Nine-inning games averaged a record 3 hours, 5 minutes during the regular season and 3:29 during the postseason.

Corey Kluber beats Chris Sale for American League Cy Young

cy_young_corey_kluber_chris_sale_111517.jpg

Corey Kluber beats Chris Sale for American League Cy Young

Max Scherzer heard his name and thrust his arms in the air, shouting and smiling big before turning to kiss his wife.

Corey Kluber, on the other hand, gulped once and blinked.

Two aces, two different styles - and now another Cy Young Award for each.

The animated Scherzer of the Washington Nationals coasted to his third Cy Young, winning Wednesday for the second straight year in the National League. He breezed past Los Angeles Dodgers ace Clayton Kershaw, drawing 27 of the 30 first-place votes in balloting by members of the Baseball Writers' Association of America.

Kluber's win was even more of a runaway. The Cleveland Indians ace took 28 first-place votes, easily outpacing Chris Sale of the Boston Red Sox for his second AL Cy Young.

Scherzer yelled "yes!" when his award was announced on MLB Network, a reaction in keeping with his expressive reputation. He showed that intensity often this year, whether he was cursing under his breath like a madman during his delivery or demanding - also with expletives - that manager Dusty Baker leave him in the game.

Just a little different than the pitcher they call "Klubot." Kluber was stoic as ever when announced as the AL winner. He swallowed hard but otherwise didn't react, only showing the hint of a smile moments later when answering questions.

Not that he wasn't thrilled.

"Winning a second one maybe, for me personally, kind of validates the first one," Kluber said.

Scherzer's win moves him into rare company. He's the 10th pitcher with at least three Cy Youngs, and among the other nine, only Kershaw and Roger Clemens aren't in the Hall of Fame.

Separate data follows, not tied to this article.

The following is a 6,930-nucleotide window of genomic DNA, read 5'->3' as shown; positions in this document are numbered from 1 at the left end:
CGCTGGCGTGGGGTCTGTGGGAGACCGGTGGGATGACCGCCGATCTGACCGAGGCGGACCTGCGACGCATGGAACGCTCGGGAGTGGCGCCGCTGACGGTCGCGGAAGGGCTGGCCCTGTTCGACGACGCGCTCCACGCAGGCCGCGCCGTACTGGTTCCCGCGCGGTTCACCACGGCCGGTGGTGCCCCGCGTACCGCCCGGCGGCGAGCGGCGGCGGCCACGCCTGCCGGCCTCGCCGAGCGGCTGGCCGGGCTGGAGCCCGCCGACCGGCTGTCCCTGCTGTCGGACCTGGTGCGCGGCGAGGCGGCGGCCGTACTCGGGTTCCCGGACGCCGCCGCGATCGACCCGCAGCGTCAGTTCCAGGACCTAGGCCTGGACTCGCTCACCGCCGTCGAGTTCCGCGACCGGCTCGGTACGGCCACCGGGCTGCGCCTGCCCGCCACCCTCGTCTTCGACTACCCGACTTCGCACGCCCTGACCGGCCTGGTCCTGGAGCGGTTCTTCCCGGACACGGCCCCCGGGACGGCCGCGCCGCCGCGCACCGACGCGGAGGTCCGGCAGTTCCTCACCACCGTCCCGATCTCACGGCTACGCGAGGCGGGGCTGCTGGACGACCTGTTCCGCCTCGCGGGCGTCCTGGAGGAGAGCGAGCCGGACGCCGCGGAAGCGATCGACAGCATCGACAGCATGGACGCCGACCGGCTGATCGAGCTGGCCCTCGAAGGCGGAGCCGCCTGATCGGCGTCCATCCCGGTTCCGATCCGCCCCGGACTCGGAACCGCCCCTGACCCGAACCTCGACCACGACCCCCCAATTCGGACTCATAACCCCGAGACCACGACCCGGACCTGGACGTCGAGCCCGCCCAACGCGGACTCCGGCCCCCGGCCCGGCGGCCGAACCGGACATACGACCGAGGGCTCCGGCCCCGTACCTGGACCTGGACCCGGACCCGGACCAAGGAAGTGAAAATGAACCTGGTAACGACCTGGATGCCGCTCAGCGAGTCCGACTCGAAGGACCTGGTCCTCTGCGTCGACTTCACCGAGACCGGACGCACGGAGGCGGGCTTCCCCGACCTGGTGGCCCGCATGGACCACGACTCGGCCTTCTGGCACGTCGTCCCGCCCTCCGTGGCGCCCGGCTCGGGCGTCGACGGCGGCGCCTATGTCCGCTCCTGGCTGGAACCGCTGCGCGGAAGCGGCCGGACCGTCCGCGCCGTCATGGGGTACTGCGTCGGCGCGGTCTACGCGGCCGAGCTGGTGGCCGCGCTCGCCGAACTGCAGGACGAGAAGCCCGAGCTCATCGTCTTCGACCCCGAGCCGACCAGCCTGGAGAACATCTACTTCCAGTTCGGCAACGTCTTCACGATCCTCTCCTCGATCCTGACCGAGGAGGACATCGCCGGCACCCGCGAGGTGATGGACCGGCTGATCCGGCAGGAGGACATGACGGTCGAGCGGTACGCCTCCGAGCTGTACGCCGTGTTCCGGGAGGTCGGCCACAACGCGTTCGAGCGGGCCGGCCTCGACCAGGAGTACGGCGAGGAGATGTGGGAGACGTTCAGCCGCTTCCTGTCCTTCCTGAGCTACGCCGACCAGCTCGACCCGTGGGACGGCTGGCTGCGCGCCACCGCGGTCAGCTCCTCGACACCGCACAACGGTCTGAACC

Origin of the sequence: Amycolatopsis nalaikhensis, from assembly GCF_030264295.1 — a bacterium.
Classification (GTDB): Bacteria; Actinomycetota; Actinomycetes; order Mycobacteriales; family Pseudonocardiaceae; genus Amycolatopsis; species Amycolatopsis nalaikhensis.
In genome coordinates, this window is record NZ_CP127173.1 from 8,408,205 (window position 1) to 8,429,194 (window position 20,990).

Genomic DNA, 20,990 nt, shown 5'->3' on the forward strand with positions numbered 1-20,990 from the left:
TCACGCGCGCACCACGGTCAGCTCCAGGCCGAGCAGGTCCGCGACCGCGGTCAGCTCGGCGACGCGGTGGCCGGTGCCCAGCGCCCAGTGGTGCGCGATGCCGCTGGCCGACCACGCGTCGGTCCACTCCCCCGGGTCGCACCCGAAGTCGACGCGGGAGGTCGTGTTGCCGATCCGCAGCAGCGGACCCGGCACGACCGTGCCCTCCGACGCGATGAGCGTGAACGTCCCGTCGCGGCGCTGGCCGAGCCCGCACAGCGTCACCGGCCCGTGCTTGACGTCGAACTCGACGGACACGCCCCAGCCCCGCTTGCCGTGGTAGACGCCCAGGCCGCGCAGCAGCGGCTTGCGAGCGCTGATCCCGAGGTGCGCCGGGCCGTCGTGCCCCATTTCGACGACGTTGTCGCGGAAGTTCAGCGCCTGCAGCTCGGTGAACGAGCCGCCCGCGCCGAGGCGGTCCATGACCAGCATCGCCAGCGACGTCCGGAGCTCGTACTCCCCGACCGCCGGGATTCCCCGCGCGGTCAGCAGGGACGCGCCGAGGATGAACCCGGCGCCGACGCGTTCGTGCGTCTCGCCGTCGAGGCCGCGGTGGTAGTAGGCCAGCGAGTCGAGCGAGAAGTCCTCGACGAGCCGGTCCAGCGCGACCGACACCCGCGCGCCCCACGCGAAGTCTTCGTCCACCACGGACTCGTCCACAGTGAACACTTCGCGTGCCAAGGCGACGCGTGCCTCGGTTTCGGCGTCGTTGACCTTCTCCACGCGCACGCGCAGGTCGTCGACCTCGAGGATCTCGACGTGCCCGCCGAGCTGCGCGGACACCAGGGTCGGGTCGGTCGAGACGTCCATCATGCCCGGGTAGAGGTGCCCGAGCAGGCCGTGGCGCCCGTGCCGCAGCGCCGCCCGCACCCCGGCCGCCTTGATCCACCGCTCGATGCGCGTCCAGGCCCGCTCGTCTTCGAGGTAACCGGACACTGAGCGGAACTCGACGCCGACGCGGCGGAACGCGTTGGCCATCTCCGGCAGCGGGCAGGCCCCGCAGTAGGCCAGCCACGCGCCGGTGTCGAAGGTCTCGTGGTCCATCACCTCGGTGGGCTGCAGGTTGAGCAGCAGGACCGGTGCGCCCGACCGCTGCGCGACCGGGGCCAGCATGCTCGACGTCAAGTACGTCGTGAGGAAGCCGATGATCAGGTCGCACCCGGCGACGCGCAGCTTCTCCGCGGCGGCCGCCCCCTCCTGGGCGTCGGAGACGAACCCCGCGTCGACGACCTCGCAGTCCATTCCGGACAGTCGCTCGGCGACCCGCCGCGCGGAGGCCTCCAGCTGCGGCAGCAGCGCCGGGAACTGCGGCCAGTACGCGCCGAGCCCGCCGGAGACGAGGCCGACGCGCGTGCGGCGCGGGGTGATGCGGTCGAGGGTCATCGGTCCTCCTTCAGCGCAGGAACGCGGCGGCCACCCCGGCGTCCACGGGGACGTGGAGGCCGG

"That's why I'm drinking a lot of champagne tonight," Scherzer said.

Scherzer earned the NL honor last year with Washington and the 2013 American League prize with Detroit.

"This one is special," he said. "When you start talking about winning three times, I can't even comprehend it at this point."

Scherzer was 16-6 with a career-best 2.51 ERA this year. The 33-year-old righty struck out a league-leading 268 for the NL East champion Nationals, and in an era noted for declining pitcher durability, he eclipsed 200 innings for the fifth straight season. He had to overcome a variety of ailments to get there, and Washington's training staff was high on his thank-you list.

"Everybody had a role in keeping me out on the field," he said. "I'm very thankful for all their hard work."

Kershaw has won three NL Cy Youngs and was the last pitcher to win back-to-back. He was 18-4 with a league-best 2.31 ERA and 202 strikeouts. This is his second runner-up finish. Stephen Strasburg of the Nationals finished third.

Kluber missed a month of the season with back pain and still easily won the AL award over Sale and third-place finisher Luis Severino of the New York Yankees. Kluber led the majors with a 2.25 ERA, and his 18 wins tied for the most in baseball. He added to the Cy Young he won with the Indians in 2014 and is the 19th pitcher to win multiple times.

The 31-year-old Kluber was especially dominant down the stretch, closing out the season by going 11-1 to help Cleveland win the AL Central. He and Minnesota's Ervin Santana tied for the major league lead with five complete games - nobody else had more than two. Kluber also led the majors with 8.0 wins above replacement, per baseball-reference.com.

Kluber and Scherzer both had rough outings in the playoffs. Kluber gave up nine runs over two starts in an AL Division Series against the Yankees, and Scherzer blew a save in the decisive Game 5 of an NL Division Series against the Cubs.

Scherzer said he couldn't even watch the League Championship Series, although he did tune in for the World Series.

"That will eat at me this whole offseason," he said.

Voting for the awards was completed before the postseason began.

The final BBWAA honors will come Thursday when the MVP awards are announced in the AL and NL.

NBC SPORTS BOSTON SCHEDULE